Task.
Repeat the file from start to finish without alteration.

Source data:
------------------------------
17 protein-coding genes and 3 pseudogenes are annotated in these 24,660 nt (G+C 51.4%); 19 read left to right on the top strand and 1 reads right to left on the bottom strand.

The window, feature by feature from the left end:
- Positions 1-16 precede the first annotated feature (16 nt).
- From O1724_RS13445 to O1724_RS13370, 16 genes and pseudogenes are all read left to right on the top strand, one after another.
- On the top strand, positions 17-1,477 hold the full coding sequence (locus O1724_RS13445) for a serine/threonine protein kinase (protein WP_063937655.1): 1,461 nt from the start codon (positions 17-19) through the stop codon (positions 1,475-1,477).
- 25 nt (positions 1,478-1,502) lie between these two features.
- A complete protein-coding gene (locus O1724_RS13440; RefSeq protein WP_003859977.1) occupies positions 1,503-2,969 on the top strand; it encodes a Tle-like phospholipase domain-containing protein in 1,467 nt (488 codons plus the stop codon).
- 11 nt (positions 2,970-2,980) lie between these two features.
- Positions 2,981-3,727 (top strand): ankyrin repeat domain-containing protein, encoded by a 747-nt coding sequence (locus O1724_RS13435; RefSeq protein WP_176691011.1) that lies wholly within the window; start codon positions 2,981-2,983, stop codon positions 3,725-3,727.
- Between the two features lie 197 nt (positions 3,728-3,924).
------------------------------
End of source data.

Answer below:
17 protein-coding genes and 3 pseudogenes are annotated in these 24,660 nt (G+C 51.4%); 19 read left to right on the top strand and 1 reads right to left on the bottom strand.

The window, feature by feature from the left end:
- Positions 1-16 precede the first annotated feature (16 nt).
- From O1724_RS13445 to O1724_RS13370, 16 genes and pseudogenes are all read left to right on the top strand, one after another.
- On the top strand, positions 17-1,477 hold the full coding sequence (locus O1724_RS13445) for a serine/threonine protein kinase (protein WP_063937655.1): 1,461 nt from the start codon (positions 17-19) through the stop codon (positions 1,475-1,477).
- 25 nt (positions 1,478-1,502) lie between these two features.
- A complete protein-coding gene (locus O1724_RS13440; RefSeq protein WP_003859977.1) occupies positions 1,503-2,969 on the top strand; it encodes a Tle-like phospholipase domain-containing protein in 1,467 nt (488 codons plus the stop codon).
- 11 nt (positions 2,970-2,980) lie between these two features.
- Positions 2,981-3,727 (top strand): ankyrin repeat domain-containing protein, encoded by a 747-nt coding sequence (locus O1724_RS13435; RefSeq protein WP_176691011.1) that lies wholly within the window; start codon positions 2,981-2,983, stop codon positions 3,725-3,727.
- Between the two features lie 197 nt (positions 3,728-3,924).